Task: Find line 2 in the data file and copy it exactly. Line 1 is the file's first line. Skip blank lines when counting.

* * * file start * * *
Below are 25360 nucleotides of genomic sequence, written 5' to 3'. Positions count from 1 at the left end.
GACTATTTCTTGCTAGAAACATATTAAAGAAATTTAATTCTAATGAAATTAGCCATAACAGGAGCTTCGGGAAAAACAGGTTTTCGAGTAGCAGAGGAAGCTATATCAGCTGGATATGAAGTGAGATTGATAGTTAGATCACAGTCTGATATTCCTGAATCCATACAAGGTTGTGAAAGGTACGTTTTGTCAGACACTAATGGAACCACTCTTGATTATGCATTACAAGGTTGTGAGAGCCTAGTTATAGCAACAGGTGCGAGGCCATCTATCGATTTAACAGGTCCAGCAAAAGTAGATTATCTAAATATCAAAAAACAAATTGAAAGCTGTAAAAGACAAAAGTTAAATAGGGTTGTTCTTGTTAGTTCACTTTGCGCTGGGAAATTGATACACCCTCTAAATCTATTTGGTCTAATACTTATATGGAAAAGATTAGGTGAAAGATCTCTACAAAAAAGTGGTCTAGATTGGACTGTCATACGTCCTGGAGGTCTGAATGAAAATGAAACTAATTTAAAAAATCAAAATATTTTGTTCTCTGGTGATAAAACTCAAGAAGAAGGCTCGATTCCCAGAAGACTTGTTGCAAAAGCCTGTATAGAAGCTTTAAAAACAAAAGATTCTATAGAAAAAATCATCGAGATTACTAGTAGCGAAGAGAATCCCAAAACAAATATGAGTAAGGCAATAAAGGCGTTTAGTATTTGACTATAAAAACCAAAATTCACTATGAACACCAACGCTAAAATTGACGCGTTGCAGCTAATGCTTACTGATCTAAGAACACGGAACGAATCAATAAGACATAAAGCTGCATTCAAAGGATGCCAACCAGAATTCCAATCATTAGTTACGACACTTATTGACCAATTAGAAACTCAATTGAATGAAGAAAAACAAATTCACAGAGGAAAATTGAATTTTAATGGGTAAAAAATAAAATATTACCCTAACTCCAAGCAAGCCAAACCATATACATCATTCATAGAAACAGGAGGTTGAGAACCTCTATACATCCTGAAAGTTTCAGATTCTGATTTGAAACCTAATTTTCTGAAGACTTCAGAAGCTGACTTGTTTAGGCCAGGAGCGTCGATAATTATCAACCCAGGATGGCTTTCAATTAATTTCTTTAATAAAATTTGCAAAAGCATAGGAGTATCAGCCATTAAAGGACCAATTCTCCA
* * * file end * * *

GACTATTTCTTGCTAGAAACATATTAAAGAAATTTAATTCTAATGAAATTAGCCATAACAGGAGCTTCGGGAAAAACAGGTTTTCGAGTAGCAGAGGAAGCTATATCAGCTGGATATGAAGTGAGATTGATAGTTAGATCACAGTCTGATATTCCTGAATCCATACAAGGTTGTGAAAGGTACGTTTTGTCAGACACTAATGGAACCACTCTTGATTATGCATTACAAGGTTGTGAGAGCCTAGTTATAGCAACAGGTGCGAGGCCATCTATCGATTTAACAGGTCCAGCAAAAGTAGATTATCTAAATATCAAAAAACAAATTGAAAGCTGTAAAAGACAAAAGTTAAATAGGGTTGTTCTTGTTAGTTCACTTTGCGCTGGGAAATTGATACACCCTCTAAATCTATTTGGTCTAATACTTATATGGAAAAGATTAGGTGAAAGATCTCTACAAAAAAGTGGTCTAGATTGGACTGTCATACGTCCTGGAGGTCTGAATGAAAATGAAACTAATTTAAAAAATCAAAATATTTTGTTCTCTGGTGATAAAACTCAAGAAGAAGGCTCGATTCCCAGAAGACTTGTTGCAAAAGCCTGTATAGAAGCTTTAAAAACAAAAGATTCTATAGAAAAAATCATCGAGATTACTAGTAGCGAAGAGAATCCCAAAACAAATATGAGTAAGGCAATAAAGGCGTTTAGTATTTGACTATAAAAACCAAAATTCACTATGAACACCAACGCTAAAATTGACGCGTTGCAGCTAATGCTTACTGATCTAAGAACACGGAACGAATCAATAAGACATAAAGCTGCATTCAAAGGATGCCAACCAGAATTCCAATCATTAGTTACGACACTTATTGACCAATTAGAAACTCAATTGAATGAAGAAAAACAAATTCACAGAGGAAAATTGAATTTTAATGGGTAAAAAATAAAATATTACCCTAACTCCAAGCAAGCCAAACCATATACATCATTCATAGAAACAGGAGGTTGAGAACCTCTATACATCCTGAAAGTTTCAGATTCTGATTTGAAACCTAATTTTCTGAAGACTTCAGAAGCTGACTTGTTTAGGCCAGGAGCGTCGATAATTATCAACCCAGGATGGCTTTCAATTAATTTCTTTAATAAAATTTGCAAAAGCATAGGAGTATCAGCCATTAAAGGACCAATTCTCCA